post #13 of 26
I think it's also important to remember that many c-secs also come with emotional costs that can last for years. I had my c-sec at 6am, went home the same day, only took panadol (paracetamol). Never had physical pain from it. However, my PTSD peaked at 6 months when I was suicidal and it's only now 2 years later that I'm really feeling that I'm out of the fog. The possible costs to mothers and babies of that are higher than any dollar value can reach. Women who have c-secs often have trouble bf and some never establish it leading to ff, there's PND rates which are about 12 times higher for c-sec mamas and yet almost negligible in home birth populations.

Anyhoo. This is a study from "Thinking Woman's Guide" which I think ought to be compulsory for anyone planning a birth regardless of previous surgery.

Hook B, et al, Neonatal morbidity after ERC and trial of labour. Pediatrics 1997;100(3):348-353. (TOL puke puke puke! bang: )

She says:

Quote:
Researchers matched 700 normal-weight infants born with low 5 minute Apgar scores after healthy pregnancies similar to infants with normal Apgar scores. Infants born after elective caesarean were nearly half again as likely to have low Apgar scores as infants born vaginally. Researchers also compared newborn outcomes between 500 women having planned ERC and 500 women having labour. Infants born after ERC were more than twice as likely to develop respiratory difficulties, mainly rapid breathing, and 2 versus none in the labour group developed respiratory distress syndrome. They were 3 times as likely to develop newborn jaundice. Another study found more need for mechanical ventilation and oxygen in babies born after ERC than vaginal birth.
post #14 of 26
My chiropractor had an interesting story he told me the other day. I haven't researched it but I thought I'd share. he said that a butterfly must break out of it's cocoon on it's own (I think he said butterfly - I can't think of another creature that breaks out of a cocoon) in order to fly. If it is cut out, it never uses it's muscles properly in order to get the blood flowing to them and get it's wings working. I figured labor must do something good for babies; otherwise, why would we labor before a birth? My chiro brought that up after I asked what kind of impact a c-section birth could have on my dd long term. I was curious whether a c-s baby would need chiro care as much as a vaginally birthed baby since a c-s baby never squeezes and contorts through the birth canal. he said that c-s babies are often *more* in need of chiro care b/c the doctor makes the smallest incision possible and pulls whatever part on the baby he can get ahold up to yank the baby upward and through the abdomen.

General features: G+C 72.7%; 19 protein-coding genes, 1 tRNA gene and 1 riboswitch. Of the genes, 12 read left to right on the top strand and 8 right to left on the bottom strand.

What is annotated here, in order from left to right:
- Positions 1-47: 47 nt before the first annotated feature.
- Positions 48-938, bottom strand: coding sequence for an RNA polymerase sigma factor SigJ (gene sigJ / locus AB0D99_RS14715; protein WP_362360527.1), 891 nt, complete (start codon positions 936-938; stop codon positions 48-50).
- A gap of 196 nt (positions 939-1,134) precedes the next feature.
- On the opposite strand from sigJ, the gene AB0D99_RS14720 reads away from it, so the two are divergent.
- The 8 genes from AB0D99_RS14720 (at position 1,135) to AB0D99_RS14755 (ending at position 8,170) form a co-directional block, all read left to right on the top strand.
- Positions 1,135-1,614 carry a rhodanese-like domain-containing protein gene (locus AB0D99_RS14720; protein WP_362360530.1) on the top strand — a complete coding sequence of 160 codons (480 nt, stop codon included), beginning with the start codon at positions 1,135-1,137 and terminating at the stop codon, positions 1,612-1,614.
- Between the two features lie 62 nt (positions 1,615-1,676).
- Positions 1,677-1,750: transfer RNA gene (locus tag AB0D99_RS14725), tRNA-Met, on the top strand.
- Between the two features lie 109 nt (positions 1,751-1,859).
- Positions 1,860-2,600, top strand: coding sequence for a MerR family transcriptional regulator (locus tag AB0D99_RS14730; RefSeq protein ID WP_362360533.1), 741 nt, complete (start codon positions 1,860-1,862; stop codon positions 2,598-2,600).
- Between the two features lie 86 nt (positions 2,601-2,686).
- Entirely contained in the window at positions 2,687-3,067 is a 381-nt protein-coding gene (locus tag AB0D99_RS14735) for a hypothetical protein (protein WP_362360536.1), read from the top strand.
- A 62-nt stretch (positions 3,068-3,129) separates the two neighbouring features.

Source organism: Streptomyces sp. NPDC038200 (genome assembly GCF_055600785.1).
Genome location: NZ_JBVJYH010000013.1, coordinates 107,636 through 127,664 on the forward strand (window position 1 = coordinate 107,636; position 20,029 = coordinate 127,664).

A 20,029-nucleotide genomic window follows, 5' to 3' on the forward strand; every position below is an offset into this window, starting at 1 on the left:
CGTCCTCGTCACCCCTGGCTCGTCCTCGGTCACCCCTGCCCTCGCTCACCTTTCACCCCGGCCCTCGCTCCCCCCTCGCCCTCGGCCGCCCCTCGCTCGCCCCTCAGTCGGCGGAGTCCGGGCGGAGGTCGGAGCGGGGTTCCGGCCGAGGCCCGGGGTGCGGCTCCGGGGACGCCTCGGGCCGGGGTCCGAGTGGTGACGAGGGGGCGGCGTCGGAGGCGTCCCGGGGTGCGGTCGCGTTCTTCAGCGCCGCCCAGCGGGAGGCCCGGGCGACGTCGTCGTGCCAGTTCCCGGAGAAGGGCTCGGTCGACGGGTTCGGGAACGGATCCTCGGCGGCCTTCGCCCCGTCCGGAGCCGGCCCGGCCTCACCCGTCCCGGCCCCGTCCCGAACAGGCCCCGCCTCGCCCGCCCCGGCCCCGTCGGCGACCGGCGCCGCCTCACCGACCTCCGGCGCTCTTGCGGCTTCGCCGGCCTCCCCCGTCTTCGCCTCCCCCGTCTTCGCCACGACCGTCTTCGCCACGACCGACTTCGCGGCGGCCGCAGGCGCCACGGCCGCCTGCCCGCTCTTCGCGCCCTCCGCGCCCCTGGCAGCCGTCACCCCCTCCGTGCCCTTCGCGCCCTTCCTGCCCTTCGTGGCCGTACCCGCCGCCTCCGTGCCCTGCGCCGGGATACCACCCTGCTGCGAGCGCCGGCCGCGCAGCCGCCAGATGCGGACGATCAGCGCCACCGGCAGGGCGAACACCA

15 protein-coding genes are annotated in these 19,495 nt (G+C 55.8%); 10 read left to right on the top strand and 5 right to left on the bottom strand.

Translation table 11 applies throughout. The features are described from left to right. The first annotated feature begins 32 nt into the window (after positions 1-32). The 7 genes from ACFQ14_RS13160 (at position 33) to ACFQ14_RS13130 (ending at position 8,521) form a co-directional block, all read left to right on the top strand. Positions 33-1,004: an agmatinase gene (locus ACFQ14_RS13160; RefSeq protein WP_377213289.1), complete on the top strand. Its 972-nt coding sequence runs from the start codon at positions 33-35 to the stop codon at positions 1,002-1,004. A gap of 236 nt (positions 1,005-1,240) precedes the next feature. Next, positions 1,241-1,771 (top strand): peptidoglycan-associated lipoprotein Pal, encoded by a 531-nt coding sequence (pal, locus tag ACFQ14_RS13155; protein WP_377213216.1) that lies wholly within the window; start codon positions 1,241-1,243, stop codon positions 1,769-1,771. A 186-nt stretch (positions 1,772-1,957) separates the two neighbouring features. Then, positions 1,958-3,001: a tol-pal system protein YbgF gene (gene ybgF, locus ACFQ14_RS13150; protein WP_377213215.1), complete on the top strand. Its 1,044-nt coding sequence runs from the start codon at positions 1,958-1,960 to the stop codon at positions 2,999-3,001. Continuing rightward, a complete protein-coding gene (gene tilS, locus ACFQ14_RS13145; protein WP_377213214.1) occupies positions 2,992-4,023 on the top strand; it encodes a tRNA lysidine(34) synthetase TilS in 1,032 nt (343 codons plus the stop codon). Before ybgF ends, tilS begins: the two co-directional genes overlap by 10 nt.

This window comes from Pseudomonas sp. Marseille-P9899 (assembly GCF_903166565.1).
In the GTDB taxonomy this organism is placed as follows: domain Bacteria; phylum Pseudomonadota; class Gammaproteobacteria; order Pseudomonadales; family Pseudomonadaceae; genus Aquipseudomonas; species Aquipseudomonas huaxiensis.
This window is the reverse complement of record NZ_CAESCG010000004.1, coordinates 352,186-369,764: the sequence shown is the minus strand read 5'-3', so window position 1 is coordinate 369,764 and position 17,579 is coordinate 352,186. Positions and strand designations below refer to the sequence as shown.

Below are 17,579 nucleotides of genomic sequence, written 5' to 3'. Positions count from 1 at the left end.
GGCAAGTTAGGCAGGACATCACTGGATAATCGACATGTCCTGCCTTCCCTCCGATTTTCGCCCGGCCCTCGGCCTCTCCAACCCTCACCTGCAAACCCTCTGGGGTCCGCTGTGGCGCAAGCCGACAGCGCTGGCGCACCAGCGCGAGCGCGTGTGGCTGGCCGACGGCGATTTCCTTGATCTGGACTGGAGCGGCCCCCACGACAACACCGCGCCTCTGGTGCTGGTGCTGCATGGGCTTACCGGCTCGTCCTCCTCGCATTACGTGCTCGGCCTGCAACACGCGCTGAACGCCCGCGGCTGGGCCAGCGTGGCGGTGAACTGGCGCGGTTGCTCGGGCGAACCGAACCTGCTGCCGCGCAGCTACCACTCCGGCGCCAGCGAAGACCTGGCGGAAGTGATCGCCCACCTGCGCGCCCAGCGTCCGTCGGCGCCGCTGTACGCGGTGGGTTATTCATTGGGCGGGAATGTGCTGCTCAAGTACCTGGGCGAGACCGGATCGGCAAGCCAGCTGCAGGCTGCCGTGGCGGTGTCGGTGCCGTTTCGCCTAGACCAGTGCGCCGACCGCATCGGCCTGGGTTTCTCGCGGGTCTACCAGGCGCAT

Quote:
Originally Posted by Dal
cathicog, I'm another woman who had a c-section with a recovery that was not bad at all. The drugs took away nearly all of the pain.
I don't disagree with this since drugs definitely mask the post c-s pain.... but I HATED taking them. I would go until I couldn't take it anymore and then call a nurse in for pain meds. I hated taking them b/c I couldn't stand the thought of my brand new, hours old baby ingesting narcotics and heavy doses of ibuprophen (neither of which are proven safe for babies). I kept telling myself that the good of breast-feeding outweighed the risks from the meds but it didn't make me feel that much better!
post #15 of 26

re

what a touchy subject..... I've had a cesarean and a VBAC and with the cesarean, while I didn't do badly in the hospital, it was scary and out of my control, and the whole experience stayed with me for a VERY long time afterwards. I had such a difficult time during the birth and post partum period with my son that it took 10 years before I was ready to try to conceive again, and that was only with the love and intense encouragement of my husband. I think its great that some women have non-traumatic cesareans. Unfortunately, I was not one of them. My cesarean was terrifying, uncomfortable and at times humiliating. I was amazed at how many people were allowed to come in and out of my room when I was undressed or discussing private details with the nurses etc..... I was unable to care for my baby by myself for a couple of weeks afterwards, and I had an infection in my wound that caused me problems off and on for years.